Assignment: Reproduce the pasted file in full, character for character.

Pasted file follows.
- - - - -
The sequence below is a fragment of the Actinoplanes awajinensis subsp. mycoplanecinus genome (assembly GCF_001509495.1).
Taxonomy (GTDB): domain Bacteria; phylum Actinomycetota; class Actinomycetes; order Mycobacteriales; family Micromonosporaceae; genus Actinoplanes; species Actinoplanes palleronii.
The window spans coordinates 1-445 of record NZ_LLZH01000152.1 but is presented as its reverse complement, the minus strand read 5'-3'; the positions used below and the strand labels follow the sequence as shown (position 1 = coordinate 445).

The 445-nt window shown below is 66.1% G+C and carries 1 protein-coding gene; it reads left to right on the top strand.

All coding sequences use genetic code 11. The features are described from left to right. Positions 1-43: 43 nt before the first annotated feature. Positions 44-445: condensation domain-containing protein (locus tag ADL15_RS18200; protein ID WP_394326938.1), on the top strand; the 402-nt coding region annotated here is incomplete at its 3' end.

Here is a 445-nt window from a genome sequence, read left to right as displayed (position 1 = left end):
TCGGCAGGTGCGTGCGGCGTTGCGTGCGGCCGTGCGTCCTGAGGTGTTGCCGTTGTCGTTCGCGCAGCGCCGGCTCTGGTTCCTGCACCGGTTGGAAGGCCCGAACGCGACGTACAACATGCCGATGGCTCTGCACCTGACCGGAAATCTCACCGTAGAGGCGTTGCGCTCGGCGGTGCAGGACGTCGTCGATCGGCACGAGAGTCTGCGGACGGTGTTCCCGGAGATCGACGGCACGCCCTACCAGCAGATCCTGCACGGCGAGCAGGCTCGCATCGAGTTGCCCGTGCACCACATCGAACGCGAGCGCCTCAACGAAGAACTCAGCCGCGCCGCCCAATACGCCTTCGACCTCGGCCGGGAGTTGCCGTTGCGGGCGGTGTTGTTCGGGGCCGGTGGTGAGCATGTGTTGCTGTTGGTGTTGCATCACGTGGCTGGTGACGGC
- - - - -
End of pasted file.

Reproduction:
The sequence below is a fragment of the Actinoplanes awajinensis subsp. mycoplanecinus genome (assembly GCF_001509495.1).
Taxonomy (GTDB): domain Bacteria; phylum Actinomycetota; class Actinomycetes; order Mycobacteriales; family Micromonosporaceae; genus Actinoplanes; species Actinoplanes palleronii.
The window spans coordinates 1-445 of record NZ_LLZH01000152.1 but is presented as its reverse complement, the minus strand read 5'-3'; the positions used below and the strand labels follow the sequence as shown (position 1 = coordinate 445).

The 445-nt window shown below is 66.1% G+C and carries 1 protein-coding gene; it reads left to right on the top strand.

All coding sequences use genetic code 11. The features are described from left to right. Positions 1-43: 43 nt before the first annotated feature. Positions 44-445: condensation domain-containing protein (locus tag ADL15_RS18200; protein ID WP_394326938.1), on the top strand; the 402-nt coding region annotated here is incomplete at its 3' end.

Here is a 445-nt window from a genome sequence, read left to right as displayed (position 1 = left end):
TCGGCAGGTGCGTGCGGCGTTGCGTGCGGCCGTGCGTCCTGAGGTGTTGCCGTTGTCGTTCGCGCAGCGCCGGCTCTGGTTCCTGCACCGGTTGGAAGGCCCGAACGCGACGTACAACATGCCGATGGCTCTGCACCTGACCGGAAATCTCACCGTAGAGGCGTTGCGCTCGGCGGTGCAGGACGTCGTCGATCGGCACGAGAGTCTGCGGACGGTGTTCCCGGAGATCGACGGCACGCCCTACCAGCAGATCCTGCACGGCGAGCAGGCTCGCATCGAGTTGCCCGTGCACCACATCGAACGCGAGCGCCTCAACGAAGAACTCAGCCGCGCCGCCCAATACGCCTTCGACCTCGGCCGGGAGTTGCCGTTGCGGGCGGTGTTGTTCGGGGCCGGTGGTGAGCATGTGTTGCTGTTGGTGTTGCATCACGTGGCTGGTGACGGC